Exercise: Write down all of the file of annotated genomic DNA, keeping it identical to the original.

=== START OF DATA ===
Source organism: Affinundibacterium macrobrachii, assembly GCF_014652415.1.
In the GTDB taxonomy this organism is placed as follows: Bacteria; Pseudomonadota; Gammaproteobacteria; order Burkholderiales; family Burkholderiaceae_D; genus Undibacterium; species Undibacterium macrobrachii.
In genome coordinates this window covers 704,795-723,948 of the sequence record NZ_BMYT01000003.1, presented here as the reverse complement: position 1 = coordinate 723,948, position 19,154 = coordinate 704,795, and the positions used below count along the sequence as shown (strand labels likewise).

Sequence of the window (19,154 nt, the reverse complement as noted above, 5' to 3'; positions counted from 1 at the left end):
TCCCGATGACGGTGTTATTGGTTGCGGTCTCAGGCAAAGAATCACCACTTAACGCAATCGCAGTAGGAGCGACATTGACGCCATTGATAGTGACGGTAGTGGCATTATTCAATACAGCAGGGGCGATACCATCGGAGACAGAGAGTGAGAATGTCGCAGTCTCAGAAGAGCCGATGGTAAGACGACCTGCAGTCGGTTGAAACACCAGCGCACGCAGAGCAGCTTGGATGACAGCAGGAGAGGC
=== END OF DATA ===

Source organism: Affinundibacterium macrobrachii, assembly GCF_014652415.1.
In the GTDB taxonomy this organism is placed as follows: Bacteria; Pseudomonadota; Gammaproteobacteria; order Burkholderiales; family Burkholderiaceae_D; genus Undibacterium; species Undibacterium macrobrachii.
In genome coordinates this window covers 704,795-723,948 of the sequence record NZ_BMYT01000003.1, presented here as the reverse complement: position 1 = coordinate 723,948, position 19,154 = coordinate 704,795, and the positions used below count along the sequence as shown (strand labels likewise).

Sequence of the window (19,154 nt, the reverse complement as noted above, 5' to 3'; positions counted from 1 at the left end):
TCCCGATGACGGTGTTATTGGTTGCGGTCTCAGGCAAAGAATCACCACTTAACGCAATCGCAGTAGGAGCGACATTGACGCCATTGATAGTGACGGTAGTGGCATTATTCAATACAGCAGGGGCGATACCATCGGAGACAGAGAGTGAGAATGTCGCAGTCTCAGAAGAGCCGATGGTAAGACGACCTGCAGTCGGTTGAAACACCAGCGCACGCAGAGCAGCTTGGATGACAGCAGGAGAGGC